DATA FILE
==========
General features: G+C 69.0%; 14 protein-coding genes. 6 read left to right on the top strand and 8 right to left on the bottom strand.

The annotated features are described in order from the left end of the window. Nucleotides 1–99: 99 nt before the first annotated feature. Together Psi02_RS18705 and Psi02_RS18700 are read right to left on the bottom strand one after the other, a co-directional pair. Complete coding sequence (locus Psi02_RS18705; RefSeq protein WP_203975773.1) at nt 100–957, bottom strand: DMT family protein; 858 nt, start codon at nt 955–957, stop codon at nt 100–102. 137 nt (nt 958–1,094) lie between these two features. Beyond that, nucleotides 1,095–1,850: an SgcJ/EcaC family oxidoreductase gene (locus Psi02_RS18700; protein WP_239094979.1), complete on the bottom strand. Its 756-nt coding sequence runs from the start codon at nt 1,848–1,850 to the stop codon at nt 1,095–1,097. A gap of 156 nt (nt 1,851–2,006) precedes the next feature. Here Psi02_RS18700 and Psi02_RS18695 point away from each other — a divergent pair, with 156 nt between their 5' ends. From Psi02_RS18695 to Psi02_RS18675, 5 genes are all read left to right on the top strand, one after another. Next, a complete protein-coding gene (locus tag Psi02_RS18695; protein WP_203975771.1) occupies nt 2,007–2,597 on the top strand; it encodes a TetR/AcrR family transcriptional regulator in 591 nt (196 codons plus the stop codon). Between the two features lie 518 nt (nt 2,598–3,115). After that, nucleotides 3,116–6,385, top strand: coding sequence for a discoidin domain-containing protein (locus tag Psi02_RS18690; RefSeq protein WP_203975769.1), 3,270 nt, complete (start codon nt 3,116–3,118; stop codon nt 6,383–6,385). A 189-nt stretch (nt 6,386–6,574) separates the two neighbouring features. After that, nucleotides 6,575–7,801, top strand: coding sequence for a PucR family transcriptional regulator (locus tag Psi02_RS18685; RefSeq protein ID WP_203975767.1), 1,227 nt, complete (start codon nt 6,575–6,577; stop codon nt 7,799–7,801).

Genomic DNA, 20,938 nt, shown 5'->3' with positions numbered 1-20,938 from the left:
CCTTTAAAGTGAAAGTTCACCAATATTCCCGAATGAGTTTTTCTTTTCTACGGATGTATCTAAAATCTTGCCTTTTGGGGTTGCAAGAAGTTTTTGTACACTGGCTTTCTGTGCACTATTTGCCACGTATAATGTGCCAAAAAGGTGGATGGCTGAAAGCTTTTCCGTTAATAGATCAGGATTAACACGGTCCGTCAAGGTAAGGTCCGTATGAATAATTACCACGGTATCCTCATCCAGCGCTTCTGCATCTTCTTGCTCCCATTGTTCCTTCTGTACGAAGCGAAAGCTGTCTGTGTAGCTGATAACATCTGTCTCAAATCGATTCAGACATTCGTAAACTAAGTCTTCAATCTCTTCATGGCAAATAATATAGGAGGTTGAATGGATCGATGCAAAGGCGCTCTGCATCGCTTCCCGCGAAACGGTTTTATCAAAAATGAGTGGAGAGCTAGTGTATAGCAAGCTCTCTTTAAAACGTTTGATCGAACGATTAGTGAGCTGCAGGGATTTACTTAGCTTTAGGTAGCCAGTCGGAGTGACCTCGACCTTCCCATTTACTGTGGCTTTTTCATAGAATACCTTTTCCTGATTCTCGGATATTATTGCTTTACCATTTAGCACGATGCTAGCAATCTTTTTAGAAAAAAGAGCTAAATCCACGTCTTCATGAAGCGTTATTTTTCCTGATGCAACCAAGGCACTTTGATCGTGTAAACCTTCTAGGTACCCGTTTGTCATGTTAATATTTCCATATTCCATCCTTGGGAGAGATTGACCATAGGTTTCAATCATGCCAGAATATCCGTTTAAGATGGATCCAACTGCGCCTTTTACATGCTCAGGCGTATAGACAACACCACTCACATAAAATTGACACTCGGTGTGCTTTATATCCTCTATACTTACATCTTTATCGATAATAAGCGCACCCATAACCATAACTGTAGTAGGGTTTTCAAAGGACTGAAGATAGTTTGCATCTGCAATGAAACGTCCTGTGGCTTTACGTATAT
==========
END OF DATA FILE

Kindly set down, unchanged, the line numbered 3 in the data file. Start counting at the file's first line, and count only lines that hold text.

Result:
Genomic DNA, 20,938 nt, shown 5'->3' with positions numbered 1-20,938 from the left: